What Great Scientists Did When They Weren’t Doing Science (infograph). Marie Curie was a simply astounding woman. She won the Nobel prize two times. The first time she won it in physics, in 1903, and the second time in chemistry, in 1911. But of course, there was much more to her life than just work. She had a husband and children….& she was also an avid long-distance cyclist. Get to know some of the interesting quirks behind the famous faces in science. Image via Premier Institute
Richard Phillips Feynman (11 May 1918 - 15 Feb 1988) was an American theoretical physicist known for his work in the path integral formulation of quantum mechanics, the theory of quantum electrodynamics, and the physics of the superfluidity of supercooled liquid helium, as well as in particle physics. For his contributions to the development of quantum electrodynamics, Feynman, jointly with Julian Schwinger and Sin-Itiro Tomonaga, received the Nobel Prize in Physics in 1965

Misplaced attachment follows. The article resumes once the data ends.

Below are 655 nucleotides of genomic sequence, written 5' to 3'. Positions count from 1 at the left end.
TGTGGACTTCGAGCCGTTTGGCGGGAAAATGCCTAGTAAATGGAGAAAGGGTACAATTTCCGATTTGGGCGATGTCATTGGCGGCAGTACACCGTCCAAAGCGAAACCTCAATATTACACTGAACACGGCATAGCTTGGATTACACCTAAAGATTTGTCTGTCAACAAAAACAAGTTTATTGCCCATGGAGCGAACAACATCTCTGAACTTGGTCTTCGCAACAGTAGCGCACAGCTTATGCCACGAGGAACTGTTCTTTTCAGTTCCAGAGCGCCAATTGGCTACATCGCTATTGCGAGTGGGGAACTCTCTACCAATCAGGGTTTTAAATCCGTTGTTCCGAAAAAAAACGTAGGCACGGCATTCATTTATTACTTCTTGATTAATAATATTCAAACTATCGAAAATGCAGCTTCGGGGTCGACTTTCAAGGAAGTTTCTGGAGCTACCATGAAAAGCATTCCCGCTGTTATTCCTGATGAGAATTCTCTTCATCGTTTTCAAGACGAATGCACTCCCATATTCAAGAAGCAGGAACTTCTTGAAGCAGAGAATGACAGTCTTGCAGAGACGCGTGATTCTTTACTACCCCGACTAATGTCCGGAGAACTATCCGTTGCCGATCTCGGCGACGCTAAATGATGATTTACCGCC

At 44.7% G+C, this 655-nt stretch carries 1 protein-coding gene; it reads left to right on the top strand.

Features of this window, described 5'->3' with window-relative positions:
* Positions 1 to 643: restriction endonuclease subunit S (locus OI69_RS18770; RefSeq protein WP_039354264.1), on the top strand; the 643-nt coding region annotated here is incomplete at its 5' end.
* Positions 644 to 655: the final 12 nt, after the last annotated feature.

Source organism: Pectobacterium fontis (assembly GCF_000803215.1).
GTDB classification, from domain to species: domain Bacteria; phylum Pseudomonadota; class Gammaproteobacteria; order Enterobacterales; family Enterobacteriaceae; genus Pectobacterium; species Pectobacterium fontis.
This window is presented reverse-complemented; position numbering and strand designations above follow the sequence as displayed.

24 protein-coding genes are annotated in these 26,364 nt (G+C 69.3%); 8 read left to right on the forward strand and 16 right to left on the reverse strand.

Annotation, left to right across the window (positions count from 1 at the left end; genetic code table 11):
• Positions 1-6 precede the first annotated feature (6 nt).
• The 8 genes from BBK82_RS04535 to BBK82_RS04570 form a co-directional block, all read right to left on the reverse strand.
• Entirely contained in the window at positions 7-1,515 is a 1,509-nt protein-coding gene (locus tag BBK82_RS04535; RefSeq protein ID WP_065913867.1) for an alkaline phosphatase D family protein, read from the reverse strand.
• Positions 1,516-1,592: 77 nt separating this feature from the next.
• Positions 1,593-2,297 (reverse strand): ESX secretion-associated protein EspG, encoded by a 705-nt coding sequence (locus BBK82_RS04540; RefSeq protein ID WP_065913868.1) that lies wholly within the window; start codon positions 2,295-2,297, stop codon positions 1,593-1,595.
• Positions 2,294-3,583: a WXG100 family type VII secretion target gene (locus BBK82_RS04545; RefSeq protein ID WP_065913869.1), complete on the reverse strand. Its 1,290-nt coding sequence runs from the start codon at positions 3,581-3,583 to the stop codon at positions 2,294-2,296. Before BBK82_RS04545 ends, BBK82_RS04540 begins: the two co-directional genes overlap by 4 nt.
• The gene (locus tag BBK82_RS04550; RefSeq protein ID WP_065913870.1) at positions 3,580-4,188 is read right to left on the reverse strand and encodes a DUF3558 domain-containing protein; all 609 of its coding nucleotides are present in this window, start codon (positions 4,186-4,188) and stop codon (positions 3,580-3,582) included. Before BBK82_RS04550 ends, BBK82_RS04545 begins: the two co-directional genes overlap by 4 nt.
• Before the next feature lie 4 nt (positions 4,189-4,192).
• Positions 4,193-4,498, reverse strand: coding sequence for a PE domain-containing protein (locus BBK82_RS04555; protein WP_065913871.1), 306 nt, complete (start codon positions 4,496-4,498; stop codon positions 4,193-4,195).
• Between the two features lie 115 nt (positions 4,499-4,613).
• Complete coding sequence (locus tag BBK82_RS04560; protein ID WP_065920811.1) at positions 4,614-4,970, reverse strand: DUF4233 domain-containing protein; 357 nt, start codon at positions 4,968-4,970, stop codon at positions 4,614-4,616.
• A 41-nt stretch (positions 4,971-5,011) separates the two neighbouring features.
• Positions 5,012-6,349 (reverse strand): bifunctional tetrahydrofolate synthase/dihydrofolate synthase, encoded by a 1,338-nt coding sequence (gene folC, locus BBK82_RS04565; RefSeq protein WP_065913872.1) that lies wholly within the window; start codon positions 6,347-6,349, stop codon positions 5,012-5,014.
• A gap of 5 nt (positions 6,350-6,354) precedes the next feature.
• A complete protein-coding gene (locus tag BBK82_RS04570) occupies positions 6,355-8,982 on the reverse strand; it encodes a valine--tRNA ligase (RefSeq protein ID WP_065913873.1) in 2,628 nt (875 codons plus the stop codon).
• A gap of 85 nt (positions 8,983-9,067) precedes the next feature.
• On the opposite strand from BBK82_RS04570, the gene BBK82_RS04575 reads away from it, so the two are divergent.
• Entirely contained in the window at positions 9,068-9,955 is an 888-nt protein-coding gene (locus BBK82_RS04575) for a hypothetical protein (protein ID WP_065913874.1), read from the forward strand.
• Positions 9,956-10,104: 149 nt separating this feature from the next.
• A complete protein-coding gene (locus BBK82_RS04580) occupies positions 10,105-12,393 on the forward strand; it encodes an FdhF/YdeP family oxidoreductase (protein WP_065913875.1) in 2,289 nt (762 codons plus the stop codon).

Niels Bohr (7 October 1885 – 18 November 1962) was a Danish physicist who made foundational contributions to understanding atomic structure and quantum mechanics, for which he received the Nobel Prize in Physics in 1922. He developed the model of the atom with the nucleus at the center and electrons in orbit around it, which he compared to the planets orbiting the sun.